Senate committee to shed light on White House Postal Task Force recommendations

The White House Postal Task Force has yet to publicly release its recommendations on restructuring the Postal Service, but a Senate committee will soon shed mor...

The White House Postal Task Force has yet to publicly release its recommendations on restructuring the Postal Service, but a Senate committee will soon shed more light on those plans.

The Senate Homeland Security and Governmental Affairs Committee plans to hold a hearing on postal reform once the White House publicly releases the task force report.

Sources told Federal News Radio that a hearing was originally scheduled as early as next week, but it has since been pushed to early September.

The Trump administration gave a sneak peek of its intentions in June, when it announced plans to privatize the Postal Service as part of a larger government reorganization plan.

HSGAC members Sens. Heidi Heitkamp (D-N.D.) and  Claire McCaskill (D-Mo.) introduced the latest legislative attempt at postal reform, and have released statements pushing back against plans to privatize the Postal Service.

Cosponsors Sens. Jerry Moran (R-Kan.) and Tom Carper (D-Del.) have also released statements opposing privatizing the Postal Service.

Members of the House Oversight and Government Reform Committee have also pushed back on the Trump administration’s proposal.

House and Senate lawmakers introduced several postal reform bills in recent years, but none have reached a floor vote in either chamber. All of them focus mainly on USPS’ requirement to pre-fund health benefits for future postal retirees.

The 2006 Postal Accountability and Enhancement Act (PAEA) put that mandate into effect, and since 2006, the agency has defaulted on tens of billions of dollars in scheduled payments to the fund.

John McHugh, a former Army secretary under the Obama administration, and a former New York congressman, helped write the PAEA. He’s now the chairman of the Package Coalition, a group of retailers and e-commerce companies.

“The pre-funding requirement that was in the ’06 bill that I helped work on was not something I favored, but in the world of Congress, to get a bill passed, sometimes you have to take the good with the less good. That pre-funding requirement, I think, has placed a real burden on the Postal Service,” McHugh said in an interview.

“It probably, at least in my judgment, would merit revisiting,” he added.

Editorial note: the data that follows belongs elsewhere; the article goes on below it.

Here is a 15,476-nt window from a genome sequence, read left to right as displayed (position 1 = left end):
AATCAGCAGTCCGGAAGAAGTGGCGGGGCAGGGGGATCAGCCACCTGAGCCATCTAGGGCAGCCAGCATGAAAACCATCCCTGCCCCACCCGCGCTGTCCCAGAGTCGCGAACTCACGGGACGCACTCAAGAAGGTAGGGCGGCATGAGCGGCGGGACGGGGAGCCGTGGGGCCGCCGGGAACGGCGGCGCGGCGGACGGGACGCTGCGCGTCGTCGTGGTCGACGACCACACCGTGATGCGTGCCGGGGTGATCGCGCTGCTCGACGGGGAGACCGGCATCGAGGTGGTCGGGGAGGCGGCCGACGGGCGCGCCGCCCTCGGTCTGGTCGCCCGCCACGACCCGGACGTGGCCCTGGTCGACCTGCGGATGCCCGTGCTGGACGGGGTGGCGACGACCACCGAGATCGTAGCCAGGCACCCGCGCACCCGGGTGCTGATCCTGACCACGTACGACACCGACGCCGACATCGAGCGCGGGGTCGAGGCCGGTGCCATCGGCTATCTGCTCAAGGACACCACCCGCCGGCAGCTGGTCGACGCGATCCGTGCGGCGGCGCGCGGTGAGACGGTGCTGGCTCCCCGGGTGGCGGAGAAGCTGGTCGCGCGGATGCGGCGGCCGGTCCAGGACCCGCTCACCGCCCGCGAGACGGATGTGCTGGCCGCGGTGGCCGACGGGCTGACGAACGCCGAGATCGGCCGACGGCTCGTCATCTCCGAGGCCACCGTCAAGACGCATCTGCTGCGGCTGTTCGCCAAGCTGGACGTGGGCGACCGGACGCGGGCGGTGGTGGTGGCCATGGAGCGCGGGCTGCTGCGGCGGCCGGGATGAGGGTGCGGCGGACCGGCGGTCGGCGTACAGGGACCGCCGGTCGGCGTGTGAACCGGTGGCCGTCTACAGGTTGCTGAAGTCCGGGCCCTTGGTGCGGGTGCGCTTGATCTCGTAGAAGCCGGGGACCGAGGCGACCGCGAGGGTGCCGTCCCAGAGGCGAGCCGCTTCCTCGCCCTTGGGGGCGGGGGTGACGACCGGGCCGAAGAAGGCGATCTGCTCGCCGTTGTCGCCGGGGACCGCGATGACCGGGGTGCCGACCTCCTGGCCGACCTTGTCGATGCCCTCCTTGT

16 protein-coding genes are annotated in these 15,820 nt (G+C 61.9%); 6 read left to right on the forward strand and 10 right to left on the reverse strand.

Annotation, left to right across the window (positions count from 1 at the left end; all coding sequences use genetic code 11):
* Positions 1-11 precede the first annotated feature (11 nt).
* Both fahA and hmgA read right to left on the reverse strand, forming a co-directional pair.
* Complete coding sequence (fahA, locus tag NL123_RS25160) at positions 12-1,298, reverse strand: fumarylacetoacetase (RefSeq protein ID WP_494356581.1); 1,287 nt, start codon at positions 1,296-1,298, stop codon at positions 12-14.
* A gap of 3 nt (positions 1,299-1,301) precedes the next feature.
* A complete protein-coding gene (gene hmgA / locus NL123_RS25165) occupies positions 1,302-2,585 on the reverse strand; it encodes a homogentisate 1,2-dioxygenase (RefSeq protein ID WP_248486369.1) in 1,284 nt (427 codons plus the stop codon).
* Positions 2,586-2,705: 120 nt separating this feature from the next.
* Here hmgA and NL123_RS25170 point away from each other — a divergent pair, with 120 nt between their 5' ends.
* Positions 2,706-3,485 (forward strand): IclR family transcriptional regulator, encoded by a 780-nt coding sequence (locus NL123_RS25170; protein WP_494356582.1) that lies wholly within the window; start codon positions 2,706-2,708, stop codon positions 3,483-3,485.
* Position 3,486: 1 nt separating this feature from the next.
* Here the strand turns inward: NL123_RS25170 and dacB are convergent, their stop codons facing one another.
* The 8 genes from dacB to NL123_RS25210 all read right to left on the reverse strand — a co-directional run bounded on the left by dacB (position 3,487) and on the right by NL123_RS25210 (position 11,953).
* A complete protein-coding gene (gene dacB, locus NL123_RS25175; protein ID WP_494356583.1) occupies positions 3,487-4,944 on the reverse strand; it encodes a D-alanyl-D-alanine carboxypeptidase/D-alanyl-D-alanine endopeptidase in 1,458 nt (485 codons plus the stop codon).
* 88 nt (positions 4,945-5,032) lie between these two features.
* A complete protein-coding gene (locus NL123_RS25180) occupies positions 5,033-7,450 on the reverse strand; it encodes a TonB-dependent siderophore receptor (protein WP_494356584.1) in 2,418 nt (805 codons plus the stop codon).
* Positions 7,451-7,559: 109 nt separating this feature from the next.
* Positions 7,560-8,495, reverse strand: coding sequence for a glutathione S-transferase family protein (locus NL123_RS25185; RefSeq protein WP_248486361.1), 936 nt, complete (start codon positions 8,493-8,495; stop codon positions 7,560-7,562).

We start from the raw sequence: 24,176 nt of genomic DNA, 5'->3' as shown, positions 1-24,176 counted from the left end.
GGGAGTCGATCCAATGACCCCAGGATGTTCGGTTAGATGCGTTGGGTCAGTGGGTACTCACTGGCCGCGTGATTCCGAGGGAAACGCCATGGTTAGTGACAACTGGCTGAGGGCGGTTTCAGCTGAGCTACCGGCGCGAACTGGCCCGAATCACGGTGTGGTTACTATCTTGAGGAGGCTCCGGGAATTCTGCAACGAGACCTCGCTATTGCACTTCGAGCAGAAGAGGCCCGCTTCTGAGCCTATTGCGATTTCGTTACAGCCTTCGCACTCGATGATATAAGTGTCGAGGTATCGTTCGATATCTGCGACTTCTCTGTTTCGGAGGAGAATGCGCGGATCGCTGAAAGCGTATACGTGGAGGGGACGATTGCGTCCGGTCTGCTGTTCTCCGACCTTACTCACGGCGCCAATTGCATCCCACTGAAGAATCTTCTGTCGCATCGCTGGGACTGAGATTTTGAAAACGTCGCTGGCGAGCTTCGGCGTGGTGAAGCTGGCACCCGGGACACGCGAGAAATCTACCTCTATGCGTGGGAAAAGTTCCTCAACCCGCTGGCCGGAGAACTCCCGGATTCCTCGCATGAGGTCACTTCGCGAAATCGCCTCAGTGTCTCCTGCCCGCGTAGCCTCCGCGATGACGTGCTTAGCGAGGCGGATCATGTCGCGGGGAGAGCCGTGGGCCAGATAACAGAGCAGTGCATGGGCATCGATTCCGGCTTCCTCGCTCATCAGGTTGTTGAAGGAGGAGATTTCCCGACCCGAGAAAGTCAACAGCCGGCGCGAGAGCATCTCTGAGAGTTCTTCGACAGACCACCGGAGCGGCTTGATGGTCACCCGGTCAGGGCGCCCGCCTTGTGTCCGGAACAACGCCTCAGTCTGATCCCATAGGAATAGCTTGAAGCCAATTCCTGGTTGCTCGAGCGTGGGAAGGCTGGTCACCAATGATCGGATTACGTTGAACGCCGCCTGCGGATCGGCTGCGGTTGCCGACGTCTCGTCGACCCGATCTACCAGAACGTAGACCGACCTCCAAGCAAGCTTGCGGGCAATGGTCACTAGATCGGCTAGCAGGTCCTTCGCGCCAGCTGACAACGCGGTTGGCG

The Postal Service, which receives no funding from Congress, is the only federal agency faced with a pre-funding requirement.

McHugh said he’s not surprised by the Trump administration’s plans to privatize the Postal Service, but added that he thinks it isn’t the right path forward.

“It’s not a novel idea. We talked about it during the 12 years that I was involved in developing postal reform legislation,” he said. “Whatever one may think of the proposal itself, I think it does comport at least generally with the administration’s view toward the division between government and privately provided service.”

In charting a path forward, McHugh said the Postal Service should look at safeguarding its package business, which brought in more than $7 billion in profit last year.

Every year since 2012, package delivery volume has grown by double digits. But the Postal Service reported a slowdown in its package growth in the third quarter of fiscal 2018.

Combined with a decline in first-class mail, the Postal Service’s most profitable product, McHugh said the Trump administration should avoid raising the rates of shipping packages.

“Unlike the general financial posture of the Postal Service overall, packages are one of the few, if not the only, bright spots,” McHugh said. “If you want to affect true postal reform, and if the objective is, at least in large measure, is intended to help the financial posture, the last thing you ought to consider — we would argue the thing you should never consider — is artificially raising pricing in packages, where they’re actually doing very, very well.”

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